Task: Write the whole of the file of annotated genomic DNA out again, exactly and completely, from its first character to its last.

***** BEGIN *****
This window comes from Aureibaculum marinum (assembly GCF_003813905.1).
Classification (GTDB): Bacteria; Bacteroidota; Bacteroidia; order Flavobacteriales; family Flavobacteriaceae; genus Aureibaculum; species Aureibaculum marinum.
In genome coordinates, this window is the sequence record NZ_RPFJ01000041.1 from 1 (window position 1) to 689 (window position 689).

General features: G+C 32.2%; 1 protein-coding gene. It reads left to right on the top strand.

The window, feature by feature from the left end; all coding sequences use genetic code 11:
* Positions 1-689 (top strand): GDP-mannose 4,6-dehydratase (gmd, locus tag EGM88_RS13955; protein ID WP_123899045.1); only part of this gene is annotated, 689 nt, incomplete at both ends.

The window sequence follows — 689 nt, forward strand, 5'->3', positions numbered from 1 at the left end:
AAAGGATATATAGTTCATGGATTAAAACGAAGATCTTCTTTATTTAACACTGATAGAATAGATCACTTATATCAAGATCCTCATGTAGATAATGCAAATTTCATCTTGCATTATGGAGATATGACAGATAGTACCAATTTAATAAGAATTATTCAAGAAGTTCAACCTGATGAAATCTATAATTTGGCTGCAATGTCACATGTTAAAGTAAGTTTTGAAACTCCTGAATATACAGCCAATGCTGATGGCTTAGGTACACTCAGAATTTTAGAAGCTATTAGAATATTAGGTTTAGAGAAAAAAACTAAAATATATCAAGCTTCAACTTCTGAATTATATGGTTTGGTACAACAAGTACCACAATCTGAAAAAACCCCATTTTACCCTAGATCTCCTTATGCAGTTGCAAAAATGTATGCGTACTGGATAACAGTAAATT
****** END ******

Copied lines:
This window comes from Aureibaculum marinum (assembly GCF_003813905.1).
Classification (GTDB): Bacteria; Bacteroidota; Bacteroidia; order Flavobacteriales; family Flavobacteriaceae; genus Aureibaculum; species Aureibaculum marinum.
In genome coordinates, this window is the sequence record NZ_RPFJ01000041.1 from 1 (window position 1) to 689 (window position 689).

General features: G+C 32.2%; 1 protein-coding gene. It reads left to right on the top strand.

The window, feature by feature from the left end; all coding sequences use genetic code 11:
* Positions 1-689 (top strand): GDP-mannose 4,6-dehydratase (gmd, locus tag EGM88_RS13955; protein ID WP_123899045.1); only part of this gene is annotated, 689 nt, incomplete at both ends.

The window sequence follows — 689 nt, forward strand, 5'->3', positions numbered from 1 at the left end:
AAAGGATATATAGTTCATGGATTAAAACGAAGATCTTCTTTATTTAACACTGATAGAATAGATCACTTATATCAAGATCCTCATGTAGATAATGCAAATTTCATCTTGCATTATGGAGATATGACAGATAGTACCAATTTAATAAGAATTATTCAAGAAGTTCAACCTGATGAAATCTATAATTTGGCTGCAATGTCACATGTTAAAGTAAGTTTTGAAACTCCTGAATATACAGCCAATGCTGATGGCTTAGGTACACTCAGAATTTTAGAAGCTATTAGAATATTAGGTTTAGAGAAAAAAACTAAAATATATCAAGCTTCAACTTCTGAATTATATGGTTTGGTACAACAAGTACCACAATCTGAAAAAACCCCATTTTACCCTAGATCTCCTTATGCAGTTGCAAAAATGTATGCGTACTGGATAACAGTAAATT